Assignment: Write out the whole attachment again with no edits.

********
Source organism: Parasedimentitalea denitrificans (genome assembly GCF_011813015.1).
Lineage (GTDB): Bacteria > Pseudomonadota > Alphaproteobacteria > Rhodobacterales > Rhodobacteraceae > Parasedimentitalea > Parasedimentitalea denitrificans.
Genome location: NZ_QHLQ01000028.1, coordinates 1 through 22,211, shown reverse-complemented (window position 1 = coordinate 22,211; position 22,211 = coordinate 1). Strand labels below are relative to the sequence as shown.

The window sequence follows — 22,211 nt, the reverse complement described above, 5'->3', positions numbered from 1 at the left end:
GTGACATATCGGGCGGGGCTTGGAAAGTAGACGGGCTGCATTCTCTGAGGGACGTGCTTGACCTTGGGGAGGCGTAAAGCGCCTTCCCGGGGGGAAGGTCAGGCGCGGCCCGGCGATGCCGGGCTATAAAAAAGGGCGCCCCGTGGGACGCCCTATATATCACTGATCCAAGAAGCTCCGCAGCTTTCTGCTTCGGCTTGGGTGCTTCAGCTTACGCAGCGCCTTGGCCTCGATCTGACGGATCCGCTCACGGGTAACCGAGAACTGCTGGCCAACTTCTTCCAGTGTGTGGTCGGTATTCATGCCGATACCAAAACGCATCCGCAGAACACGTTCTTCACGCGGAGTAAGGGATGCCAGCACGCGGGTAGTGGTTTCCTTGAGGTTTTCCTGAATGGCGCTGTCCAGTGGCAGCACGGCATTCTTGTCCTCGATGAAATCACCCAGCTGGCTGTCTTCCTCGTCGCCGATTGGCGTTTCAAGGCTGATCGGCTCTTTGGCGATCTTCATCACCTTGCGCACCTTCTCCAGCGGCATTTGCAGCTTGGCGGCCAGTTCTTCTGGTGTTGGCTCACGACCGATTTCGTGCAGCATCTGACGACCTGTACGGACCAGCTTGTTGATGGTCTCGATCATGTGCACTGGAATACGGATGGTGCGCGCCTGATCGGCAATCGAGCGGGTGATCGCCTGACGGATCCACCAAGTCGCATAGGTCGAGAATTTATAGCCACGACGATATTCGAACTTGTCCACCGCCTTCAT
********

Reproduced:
Source organism: Parasedimentitalea denitrificans (genome assembly GCF_011813015.1).
Lineage (GTDB): Bacteria > Pseudomonadota > Alphaproteobacteria > Rhodobacterales > Rhodobacteraceae > Parasedimentitalea > Parasedimentitalea denitrificans.
Genome location: NZ_QHLQ01000028.1, coordinates 1 through 22,211, shown reverse-complemented (window position 1 = coordinate 22,211; position 22,211 = coordinate 1). Strand labels below are relative to the sequence as shown.

The window sequence follows — 22,211 nt, the reverse complement described above, 5'->3', positions numbered from 1 at the left end:
GTGACATATCGGGCGGGGCTTGGAAAGTAGACGGGCTGCATTCTCTGAGGGACGTGCTTGACCTTGGGGAGGCGTAAAGCGCCTTCCCGGGGGGAAGGTCAGGCGCGGCCCGGCGATGCCGGGCTATAAAAAAGGGCGCCCCGTGGGACGCCCTATATATCACTGATCCAAGAAGCTCCGCAGCTTTCTGCTTCGGCTTGGGTGCTTCAGCTTACGCAGCGCCTTGGCCTCGATCTGACGGATCCGCTCACGGGTAACCGAGAACTGCTGGCCAACTTCTTCCAGTGTGTGGTCGGTATTCATGCCGATACCAAAACGCATCCGCAGAACACGTTCTTCACGCGGAGTAAGGGATGCCAGCACGCGGGTAGTGGTTTCCTTGAGGTTTTCCTGAATGGCGCTGTCCAGTGGCAGCACGGCATTCTTGTCCTCGATGAAATCACCCAGCTGGCTGTCTTCCTCGTCGCCGATTGGCGTTTCAAGGCTGATCGGCTCTTTGGCGATCTTCATCACCTTGCGCACCTTCTCCAGCGGCATTTGCAGCTTGGCGGCCAGTTCTTCTGGTGTTGGCTCACGACCGATTTCGTGCAGCATCTGACGACCTGTACGGACCAGCTTGTTGATGGTCTCGATCATGTGCACTGGAATACGGATGGTGCGCGCCTGATCGGCAATCGAGCGGGTGATCGCCTGACGGATCCACCAAGTCGCATAGGTCGAGAATTTATAGCCACGACGATATTCGAACTTGTCCACCGCCTTCAT